Fedwire Briefs

Senate stalls emergency funding

An emergency spending bill that included nearly $100 million in new

funding for information technology has stalled — and possibly died — in

the Senate. The $13 billion bill was passed late last month by the House.

Senate Majority Leader Trent Lott (R-Miss.) refused April 4 to schedule

a vote on the bill, which he called "bloated." Lott said through a spokes-man

that he didn't see any need to pass it on an "emergency" basis, as the House

did March 29.

Among the IT projects included in the stalled bill:

* $45 million more in spending on "urgent cybersecurity needs" at three

nuclear weapons laboratories. The extra money would raise spending to $49

million this year.

* $38.5 million to buy new computer equipment for the Agriculture Department's

Farm Service Agency county agriculture offices.

* $26.6 million of unspent Year 2000 money at the Transportation Department

to be transferred to other, unspecified accounts within DOT.

* $2.25 billion in a multiyear Year 2000 emergency fund to be trimmed

to $2 billion, with $5.5 million of it to be transferred to Congress.

The Office of Management and Budget requested $9 million "to jump-start"

several counter-cyberterrorism programs planned for 2001. The House did

not oblige, but OMB officials had hoped the Senate would.

FAA system on GAO's radar screen

As the Federal Aviation Administration awaits the results of an independent

panel's assessment of safety prob-lems with its satellite-based navigation

system, Congress also is taking a closer look.

Sen. Richard Shelby (R-Ala.), chairman of the House Appropriations Committee's

Transportation Subcommittee, has requested a General Accounting Office report

on the FAA's Wide-Area Augmentation System.

Earlier this year, the FAA discovered problems with the ground- and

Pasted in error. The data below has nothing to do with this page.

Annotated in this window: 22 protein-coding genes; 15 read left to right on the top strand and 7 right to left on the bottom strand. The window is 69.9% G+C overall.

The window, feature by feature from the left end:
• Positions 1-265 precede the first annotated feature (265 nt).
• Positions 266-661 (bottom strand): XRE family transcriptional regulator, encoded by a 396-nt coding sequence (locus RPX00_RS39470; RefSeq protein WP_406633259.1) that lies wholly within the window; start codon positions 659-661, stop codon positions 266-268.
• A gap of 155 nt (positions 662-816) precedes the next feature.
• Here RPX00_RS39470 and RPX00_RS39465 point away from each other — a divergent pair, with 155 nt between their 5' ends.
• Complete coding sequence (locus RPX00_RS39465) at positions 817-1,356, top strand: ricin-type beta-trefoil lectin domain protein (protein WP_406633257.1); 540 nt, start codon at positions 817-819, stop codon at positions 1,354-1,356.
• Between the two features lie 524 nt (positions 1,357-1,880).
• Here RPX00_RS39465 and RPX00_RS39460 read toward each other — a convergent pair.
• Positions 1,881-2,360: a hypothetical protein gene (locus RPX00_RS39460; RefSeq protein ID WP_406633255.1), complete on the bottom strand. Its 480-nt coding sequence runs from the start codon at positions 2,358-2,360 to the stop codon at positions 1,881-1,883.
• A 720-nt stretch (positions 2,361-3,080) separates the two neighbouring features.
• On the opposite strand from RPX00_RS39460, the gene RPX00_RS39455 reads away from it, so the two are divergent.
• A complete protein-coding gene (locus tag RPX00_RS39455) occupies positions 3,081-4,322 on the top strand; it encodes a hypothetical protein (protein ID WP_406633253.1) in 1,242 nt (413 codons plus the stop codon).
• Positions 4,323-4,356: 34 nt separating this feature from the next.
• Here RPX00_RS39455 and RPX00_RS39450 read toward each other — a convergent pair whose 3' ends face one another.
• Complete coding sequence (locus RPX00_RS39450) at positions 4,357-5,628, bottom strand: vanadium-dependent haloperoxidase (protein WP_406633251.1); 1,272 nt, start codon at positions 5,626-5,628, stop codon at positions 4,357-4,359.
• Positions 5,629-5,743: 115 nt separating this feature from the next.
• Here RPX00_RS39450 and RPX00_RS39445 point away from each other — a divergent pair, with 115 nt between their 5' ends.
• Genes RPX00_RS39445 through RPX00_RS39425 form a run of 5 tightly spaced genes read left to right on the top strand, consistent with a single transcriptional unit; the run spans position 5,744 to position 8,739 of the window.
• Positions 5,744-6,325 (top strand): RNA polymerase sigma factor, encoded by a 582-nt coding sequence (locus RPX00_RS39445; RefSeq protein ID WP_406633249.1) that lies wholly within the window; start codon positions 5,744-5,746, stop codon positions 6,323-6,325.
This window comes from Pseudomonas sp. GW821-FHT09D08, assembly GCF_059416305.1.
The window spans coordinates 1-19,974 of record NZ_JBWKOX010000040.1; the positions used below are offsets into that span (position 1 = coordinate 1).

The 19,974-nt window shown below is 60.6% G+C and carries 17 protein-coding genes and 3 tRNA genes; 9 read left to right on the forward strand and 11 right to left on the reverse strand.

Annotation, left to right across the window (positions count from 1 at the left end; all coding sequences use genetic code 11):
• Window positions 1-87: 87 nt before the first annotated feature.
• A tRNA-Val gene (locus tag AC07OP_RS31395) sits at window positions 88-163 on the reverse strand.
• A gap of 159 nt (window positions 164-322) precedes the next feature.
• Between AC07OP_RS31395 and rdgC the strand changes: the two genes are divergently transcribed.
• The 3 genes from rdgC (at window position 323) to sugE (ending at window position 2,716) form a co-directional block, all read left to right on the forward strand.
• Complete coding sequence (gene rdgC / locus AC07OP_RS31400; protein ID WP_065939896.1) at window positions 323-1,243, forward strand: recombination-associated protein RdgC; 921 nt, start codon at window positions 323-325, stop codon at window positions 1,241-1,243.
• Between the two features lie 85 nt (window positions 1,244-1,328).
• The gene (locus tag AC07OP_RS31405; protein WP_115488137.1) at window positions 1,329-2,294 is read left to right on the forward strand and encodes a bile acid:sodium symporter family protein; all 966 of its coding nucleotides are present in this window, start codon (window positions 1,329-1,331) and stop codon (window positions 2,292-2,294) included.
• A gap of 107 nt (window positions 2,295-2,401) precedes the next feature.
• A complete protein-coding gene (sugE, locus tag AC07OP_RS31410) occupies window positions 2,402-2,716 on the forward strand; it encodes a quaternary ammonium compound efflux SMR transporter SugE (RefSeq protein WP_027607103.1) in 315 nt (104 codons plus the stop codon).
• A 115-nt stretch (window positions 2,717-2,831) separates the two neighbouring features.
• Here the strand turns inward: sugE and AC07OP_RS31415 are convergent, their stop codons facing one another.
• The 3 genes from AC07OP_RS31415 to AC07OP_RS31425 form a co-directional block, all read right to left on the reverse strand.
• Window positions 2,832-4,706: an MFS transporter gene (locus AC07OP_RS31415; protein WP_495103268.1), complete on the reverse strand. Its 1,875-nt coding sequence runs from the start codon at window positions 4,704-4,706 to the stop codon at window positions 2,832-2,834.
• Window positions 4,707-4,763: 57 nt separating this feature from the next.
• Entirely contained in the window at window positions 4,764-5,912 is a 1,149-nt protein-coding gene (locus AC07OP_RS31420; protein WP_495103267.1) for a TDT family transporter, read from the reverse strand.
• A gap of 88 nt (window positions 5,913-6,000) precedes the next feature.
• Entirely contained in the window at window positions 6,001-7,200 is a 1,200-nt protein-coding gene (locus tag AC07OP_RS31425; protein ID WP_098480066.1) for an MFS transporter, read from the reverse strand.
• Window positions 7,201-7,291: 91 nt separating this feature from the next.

space-based system's ability to prove it could catch errors in the signals

received from Global Positioning System satellites. A panel of experts assembled

by the FAA is helping prime contractor Raytheon Co. develop new algorithms

for the software.

According to a government source, a GAO report due in early May will

assess the impact of the problem on an investment analysis the FAA completed

in September 1998. The analysis recommended using satellite navigation with

augmentation systems and examining whether radio-navigation systems such

as Loran-C and Eurofix could provide the precision landing capabilities

airlines want.

Weather satellites to deliver better data

A tri-agency program office led by the National Oceanic and Atmospheric

Administration is preparing to test new weather satellite technology in

fiscal 2005 to help improve forecasts.

NASA plans to launch a satellite that will test three new technologies

designed to help monitor the biology of the ocean, study how much of the

sun's energy is absorbed or reflected by the Earth, and collect additional

temperature and humidity data.

The enhanced capabilities, in combination with better numerical models

for processing the data, should improve the accuracy of the current three-

to five-day weather forecasts from around 80 percent to better than 90 percent,

said Ghassem Asrar, associate administrator for Earth sciences at NASA,

at a briefing last week. In addition, it should extend the current three-

to five-day forecasts out to seven to 10 days, he said.

Satellite data makes up 84 percent of the information that flows into

numerical models, which are the basis for making weather forecasts.

The first of these converged weather satellites is expected to be available

for launch toward the end of fiscal 2008.

Wang's Hogan dies of cancer complications

James Hogan, president of Wang Government Services Inc., died last week

of complications from recently diagnosed kidney cancer.

Hogan, 57, first joined Wang in 1990 as a senior vice president after

spending 25 years with General Electric Co., where in 1988 he was named

vice president and general manager of GE's Audio and Communications Division

for the Americas.

Hogan was a member of the board of directors for the Armed Forces Communications

and Electronics Association and the United Service Organizations.

About the Author

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